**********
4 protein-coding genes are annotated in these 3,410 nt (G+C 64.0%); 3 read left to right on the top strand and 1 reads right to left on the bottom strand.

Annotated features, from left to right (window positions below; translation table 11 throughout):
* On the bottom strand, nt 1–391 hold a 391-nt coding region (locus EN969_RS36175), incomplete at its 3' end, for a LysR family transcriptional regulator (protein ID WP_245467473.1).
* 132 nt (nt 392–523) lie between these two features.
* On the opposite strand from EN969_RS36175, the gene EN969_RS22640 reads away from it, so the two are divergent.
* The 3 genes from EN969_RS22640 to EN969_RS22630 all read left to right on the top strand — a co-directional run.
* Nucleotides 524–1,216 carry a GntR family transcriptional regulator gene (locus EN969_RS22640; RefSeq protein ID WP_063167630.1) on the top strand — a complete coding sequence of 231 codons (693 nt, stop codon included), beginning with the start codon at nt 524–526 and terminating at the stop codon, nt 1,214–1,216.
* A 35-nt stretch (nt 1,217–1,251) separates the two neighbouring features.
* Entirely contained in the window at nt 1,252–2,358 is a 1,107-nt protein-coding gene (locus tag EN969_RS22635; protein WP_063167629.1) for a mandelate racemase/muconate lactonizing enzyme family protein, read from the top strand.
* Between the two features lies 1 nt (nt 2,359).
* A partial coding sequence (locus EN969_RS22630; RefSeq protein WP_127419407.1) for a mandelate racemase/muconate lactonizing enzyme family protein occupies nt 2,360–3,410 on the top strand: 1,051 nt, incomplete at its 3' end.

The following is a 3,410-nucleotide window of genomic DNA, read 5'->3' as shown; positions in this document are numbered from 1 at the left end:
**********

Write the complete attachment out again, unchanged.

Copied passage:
4 protein-coding genes are annotated in these 3,410 nt (G+C 64.0%); 3 read left to right on the top strand and 1 reads right to left on the bottom strand.

Annotated features, from left to right (window positions below; translation table 11 throughout):
* On the bottom strand, nt 1–391 hold a 391-nt coding region (locus EN969_RS36175), incomplete at its 3' end, for a LysR family transcriptional regulator (protein ID WP_245467473.1).
* 132 nt (nt 392–523) lie between these two features.
* On the opposite strand from EN969_RS36175, the gene EN969_RS22640 reads away from it, so the two are divergent.
* The 3 genes from EN969_RS22640 to EN969_RS22630 all read left to right on the top strand — a co-directional run.
* Nucleotides 524–1,216 carry a GntR family transcriptional regulator gene (locus EN969_RS22640; RefSeq protein ID WP_063167630.1) on the top strand — a complete coding sequence of 231 codons (693 nt, stop codon included), beginning with the start codon at nt 524–526 and terminating at the stop codon, nt 1,214–1,216.
* A 35-nt stretch (nt 1,217–1,251) separates the two neighbouring features.
* Entirely contained in the window at nt 1,252–2,358 is a 1,107-nt protein-coding gene (locus tag EN969_RS22635; protein WP_063167629.1) for a mandelate racemase/muconate lactonizing enzyme family protein, read from the top strand.
* Between the two features lies 1 nt (nt 2,359).
* A partial coding sequence (locus EN969_RS22630; RefSeq protein WP_127419407.1) for a mandelate racemase/muconate lactonizing enzyme family protein occupies nt 2,360–3,410 on the top strand: 1,051 nt, incomplete at its 3' end.

The following is a 3,410-nucleotide window of genomic DNA, read 5'->3' as shown; positions in this document are numbered from 1 at the left end: